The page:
The Financial Times writes, "Shadow bank crackdown prompts China cash crunch." Their article explains, "China's financial system suffered a cash crunch this week as new regulations designed to curb shadow banking caused big lenders to hoard funds, highlighting the danger of unintended consequences from official moves to lower their debt. Analysts have warned of rising risks from banks' increased reliance on volatile short-term funding rather than customer deposits to fund loans and other investments. If money market interest rates spike in times of stress, institutions can be forced to dump assets in order to meet payments due to creditors. Tightening liquidity prompted the seven-day bond repurchase rate to hit a three-year high of 9.5 per cent on Tuesday, versus an average of below 3 per cent since the beginning of 2014. Local media reported that several small rural lenders had defaulted on money market loans on Tuesday, prompting the central bank to offer them emergency funding. Central bank cash injections have since eased the problem, but the seven-day rate still hit 5.4 per cent on Thursday." The piece adds, "The latest liquidity squeeze is not as severe as the panic that swept money markets in June 2013, when a key short-term borrowing rate briefly hit 28 per cent. But the latest market shock is similar in that it is partly a result of intentional action by the central bank." No word yet of any impact on China's money fund industry, the world's second largest with approximately $664 billion.

The Investment Company Institute released its latest weekly "Money Market Mutual Fund Assets" report, which shows Prime assets decreasing for the second week in a row. It says, "Total money market fund assets decreased by $23.26 billion to $2.65 trillion for the week ended Wednesday, March 22, the Investment Company Institute reported today. Among taxable money market funds, government funds decreased by $26.05 billion and prime funds increased by $3.12 billion. Tax-exempt money market funds decreased by $340 million." Total Government MMF assets, which include Treasury funds too stand at $2.125 trillion (80.1% of all money funds), while Total Prime MMFs stand at $398.0 billion (15.0%). Tax Exempt MMFs total $130.5 billion, or 4.9%. It explains, "Assets of retail money market funds increased by $820 million to $983.90 billion. Among retail funds, government money market fund assets decreased by $150 million to $603.24 billion, prime money market fund assets increased by $960 million to $254.79 billion, and tax-exempt fund assets increased by $20 million to $125.87 billion." Retail assets account for over a third of total assets, or 37.0%, and Government Retail assets make up 61.3% of all Retail MMFs. The release continues, "Assets of institutional money market funds decreased by $24.08 billion to $1.67 trillion. Among institutional funds, government money market fund assets decreased by $25.89 billion to $1.52 trillion, prime money market fund assets increased by $2.16 billion to $143.18 billion, and tax-exempt fund assets decreased by $350 million to $4.62 billion." Institutional assets account for 63.0% of all MMF assets, with Government Inst assets making up 91.1% of all Institutional MMFs.

The Wall Street Journal wrote, "Cost of Repo Safety Net Hits $74 Billion," which claimed, "The tab for backstopping a type of short-term lending on Wall Street known as repurchase agreements has risen to $73.84 billion, according to a filing this month by Depository Trust & Clearing Corp., which operates the clearinghouse that facilitates trading in that market. That compares with a $50 billion estimate circulated two years ago by people familiar with the DTCC, a firm owned by banks and trading firms that is a key cog of Wall Street's plumbing. The total reflects an amount DTCC will seek in commitments from member firms to cover the cost of a special credit facility. That facility can be invoked if a member defaults and the clearinghouse’s other resources become exhausted, forcing its Fixed Income Clearing Corp. subsidiary to step into the shoes of the defaulting firm and assume its financial obligations." In other news, Reuters writes, "U.S. Money Market Assets Fall After Fed Raises Rates." It tells us, "U.S. money market fund assets recorded their biggest weekly drop in two months following the Federal Reserve's widely expected interest rate by a quarter percentage point last week, the Money Fund Report said on Wednesday. Money fund assets declined by $25.76 billion to $2.626 trillion in the week ended March 21, marking its biggest decrease since $27.08 billion in the Jan. 17 week."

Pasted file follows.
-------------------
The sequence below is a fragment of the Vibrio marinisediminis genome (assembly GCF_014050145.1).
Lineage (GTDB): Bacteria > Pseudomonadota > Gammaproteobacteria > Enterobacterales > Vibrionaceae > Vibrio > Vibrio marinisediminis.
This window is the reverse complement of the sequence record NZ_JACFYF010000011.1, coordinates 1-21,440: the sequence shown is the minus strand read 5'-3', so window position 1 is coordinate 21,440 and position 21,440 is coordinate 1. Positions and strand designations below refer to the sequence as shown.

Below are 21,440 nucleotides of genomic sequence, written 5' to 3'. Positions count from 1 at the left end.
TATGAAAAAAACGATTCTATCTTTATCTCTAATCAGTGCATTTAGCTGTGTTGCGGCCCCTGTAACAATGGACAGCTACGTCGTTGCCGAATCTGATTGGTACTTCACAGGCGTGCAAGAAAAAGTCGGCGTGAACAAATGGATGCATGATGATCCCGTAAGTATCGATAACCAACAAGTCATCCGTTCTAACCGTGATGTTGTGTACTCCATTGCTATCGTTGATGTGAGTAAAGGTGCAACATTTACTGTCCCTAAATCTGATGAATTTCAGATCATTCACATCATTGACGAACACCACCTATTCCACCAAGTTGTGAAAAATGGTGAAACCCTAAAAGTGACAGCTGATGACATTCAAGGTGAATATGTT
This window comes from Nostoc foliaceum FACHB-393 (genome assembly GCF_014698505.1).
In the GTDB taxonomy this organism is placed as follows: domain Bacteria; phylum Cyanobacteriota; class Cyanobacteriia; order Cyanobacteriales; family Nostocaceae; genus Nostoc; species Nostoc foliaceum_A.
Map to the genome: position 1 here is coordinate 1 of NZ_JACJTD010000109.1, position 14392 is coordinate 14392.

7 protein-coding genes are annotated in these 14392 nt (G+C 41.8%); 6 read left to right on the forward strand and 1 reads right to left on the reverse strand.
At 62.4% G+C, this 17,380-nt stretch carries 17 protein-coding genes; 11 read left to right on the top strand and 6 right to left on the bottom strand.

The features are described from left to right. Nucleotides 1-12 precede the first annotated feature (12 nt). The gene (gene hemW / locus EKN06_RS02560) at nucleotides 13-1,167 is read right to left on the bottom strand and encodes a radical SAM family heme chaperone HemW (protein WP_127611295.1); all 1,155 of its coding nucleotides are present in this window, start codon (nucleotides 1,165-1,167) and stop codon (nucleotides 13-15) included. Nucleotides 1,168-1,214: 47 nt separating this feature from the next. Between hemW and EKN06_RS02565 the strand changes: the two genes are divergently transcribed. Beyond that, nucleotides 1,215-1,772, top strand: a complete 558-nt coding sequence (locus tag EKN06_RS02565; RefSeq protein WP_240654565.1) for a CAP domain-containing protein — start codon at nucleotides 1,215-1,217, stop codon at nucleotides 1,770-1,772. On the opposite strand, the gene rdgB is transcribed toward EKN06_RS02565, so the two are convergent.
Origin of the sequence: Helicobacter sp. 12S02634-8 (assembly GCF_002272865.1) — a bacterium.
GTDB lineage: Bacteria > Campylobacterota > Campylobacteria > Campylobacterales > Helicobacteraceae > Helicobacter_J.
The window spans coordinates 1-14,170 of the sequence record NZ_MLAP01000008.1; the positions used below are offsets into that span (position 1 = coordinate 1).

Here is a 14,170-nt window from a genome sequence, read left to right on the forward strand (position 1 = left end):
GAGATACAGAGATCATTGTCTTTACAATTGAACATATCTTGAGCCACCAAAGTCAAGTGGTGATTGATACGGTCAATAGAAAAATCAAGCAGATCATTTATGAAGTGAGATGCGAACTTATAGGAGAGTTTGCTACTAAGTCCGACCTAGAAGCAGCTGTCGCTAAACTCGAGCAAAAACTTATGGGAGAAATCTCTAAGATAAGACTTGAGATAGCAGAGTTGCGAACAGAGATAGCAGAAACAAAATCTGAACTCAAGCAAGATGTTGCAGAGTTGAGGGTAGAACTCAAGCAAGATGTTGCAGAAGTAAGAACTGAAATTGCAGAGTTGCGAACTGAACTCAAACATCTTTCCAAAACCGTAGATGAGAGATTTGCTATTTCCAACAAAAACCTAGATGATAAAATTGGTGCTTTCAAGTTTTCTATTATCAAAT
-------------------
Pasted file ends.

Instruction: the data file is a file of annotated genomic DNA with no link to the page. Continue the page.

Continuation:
Following the Federal Reserve's interest rate increase last week, money market yields have risen by about 7 basis points. Yields should continue higher over the next month as funds digest the remainder of the Fed's 25 basis point move. As of yesterday, the first batch of the highest-yielding funds broke above 1.0% for the first time in almost 10 years. (See our Highest-Yielding Money Funds table above.) The top-yielding Prime Retail money funds, with data as of March 20, include: Fidelity Inv MM: MM Port Inst (FNSXX) at 1.02%, BlackRock Money Market Port Inst (PNIXX) at 0.96%, JPMorgan Liquid Assets Capit (CJLXX) at 0.96%, Federated Prime Cash Oblig WS (PCOXX) at 0.91%, and Vanguard Prime MMF Adm (VMRXX) at 0.86%. The highest-yielding Prime Institutional money funds include: Morgan Stanley Inst Liq MMP Inst (MPUXX) at 1.00%, JPMorgan Prime MM Capital (CJPXX) at 0.97%, UBS Select Prime Money Mkt Pref (SPPXX) at 0.97%, Fidelity Inv MM: Prime MMP Inst (FIPXX) at 0.96%, and BlackRock Lq TempFund In (TMPXX) at 0.95%. (Note that we've excluded repeating share classes and private or internal money funds from this ranking. See our latest Money Fund Intelligence Daily for the latest full rankings.) Our Crane 100 Money Fund Index, the average of the 100 largest taxable money funds, now stands at 0.57%, up 0.07% from a week ago, while our Crane Money Fund Average, which include all 663 taxable MMFs tracked by Crane Data, has risen from 0.31% to 0.37% in the 7 days through March 20. Watch for these both to continue higher over the coming weeks and to stabilize around 0.75% and 0.55%, respectively, once they've digested the entire Fed hike in a month or two.